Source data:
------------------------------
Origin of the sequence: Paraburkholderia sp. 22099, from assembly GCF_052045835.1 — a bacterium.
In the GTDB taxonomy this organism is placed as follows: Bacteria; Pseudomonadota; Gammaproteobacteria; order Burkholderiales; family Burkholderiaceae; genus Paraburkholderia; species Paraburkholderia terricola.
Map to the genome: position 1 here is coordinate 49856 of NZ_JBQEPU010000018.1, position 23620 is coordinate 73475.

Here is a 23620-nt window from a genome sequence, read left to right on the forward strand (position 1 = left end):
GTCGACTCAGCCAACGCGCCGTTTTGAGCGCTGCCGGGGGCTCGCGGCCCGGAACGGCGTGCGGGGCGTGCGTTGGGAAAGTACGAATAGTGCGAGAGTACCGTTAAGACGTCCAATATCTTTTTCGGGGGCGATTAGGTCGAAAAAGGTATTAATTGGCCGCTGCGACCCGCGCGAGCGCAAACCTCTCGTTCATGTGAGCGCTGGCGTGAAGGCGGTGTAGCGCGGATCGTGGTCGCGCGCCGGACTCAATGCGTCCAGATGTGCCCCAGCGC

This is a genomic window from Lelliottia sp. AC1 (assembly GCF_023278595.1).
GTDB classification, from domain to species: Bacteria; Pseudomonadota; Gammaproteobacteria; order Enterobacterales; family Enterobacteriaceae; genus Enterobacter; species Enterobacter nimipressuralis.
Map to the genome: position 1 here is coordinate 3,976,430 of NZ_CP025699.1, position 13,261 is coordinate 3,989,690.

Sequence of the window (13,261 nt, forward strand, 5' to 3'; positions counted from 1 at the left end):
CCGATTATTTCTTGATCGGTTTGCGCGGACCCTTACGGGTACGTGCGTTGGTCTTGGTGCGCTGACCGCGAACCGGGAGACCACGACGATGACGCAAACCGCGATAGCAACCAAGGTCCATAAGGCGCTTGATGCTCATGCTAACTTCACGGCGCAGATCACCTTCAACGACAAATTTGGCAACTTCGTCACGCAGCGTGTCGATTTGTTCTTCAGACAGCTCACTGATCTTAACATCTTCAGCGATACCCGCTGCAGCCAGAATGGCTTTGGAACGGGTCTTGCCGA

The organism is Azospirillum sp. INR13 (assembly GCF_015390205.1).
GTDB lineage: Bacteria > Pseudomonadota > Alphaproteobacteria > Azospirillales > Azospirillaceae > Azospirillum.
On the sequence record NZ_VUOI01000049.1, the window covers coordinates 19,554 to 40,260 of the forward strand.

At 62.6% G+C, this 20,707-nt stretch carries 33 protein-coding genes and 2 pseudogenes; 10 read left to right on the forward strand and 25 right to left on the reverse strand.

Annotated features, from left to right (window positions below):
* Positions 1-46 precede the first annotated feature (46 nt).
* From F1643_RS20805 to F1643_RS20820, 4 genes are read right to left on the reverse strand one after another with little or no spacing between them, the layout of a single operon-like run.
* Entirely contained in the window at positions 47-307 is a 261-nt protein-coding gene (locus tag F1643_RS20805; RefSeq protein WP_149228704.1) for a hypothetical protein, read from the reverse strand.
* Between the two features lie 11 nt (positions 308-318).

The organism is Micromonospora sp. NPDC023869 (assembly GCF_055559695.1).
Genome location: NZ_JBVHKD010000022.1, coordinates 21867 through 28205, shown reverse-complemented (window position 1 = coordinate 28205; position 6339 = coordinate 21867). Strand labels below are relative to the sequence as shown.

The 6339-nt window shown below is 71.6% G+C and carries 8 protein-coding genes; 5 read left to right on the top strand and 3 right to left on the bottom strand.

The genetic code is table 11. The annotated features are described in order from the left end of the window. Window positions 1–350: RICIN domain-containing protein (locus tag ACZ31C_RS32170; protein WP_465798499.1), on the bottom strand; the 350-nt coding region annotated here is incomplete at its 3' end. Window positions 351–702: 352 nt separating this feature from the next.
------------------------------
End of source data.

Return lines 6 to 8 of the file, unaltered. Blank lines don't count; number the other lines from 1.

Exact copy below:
This is a genomic window from Lelliottia sp. AC1 (assembly GCF_023278595.1).
GTDB classification, from domain to species: Bacteria; Pseudomonadota; Gammaproteobacteria; order Enterobacterales; family Enterobacteriaceae; genus Enterobacter; species Enterobacter nimipressuralis.
Map to the genome: position 1 here is coordinate 3,976,430 of NZ_CP025699.1, position 13,261 is coordinate 3,989,690.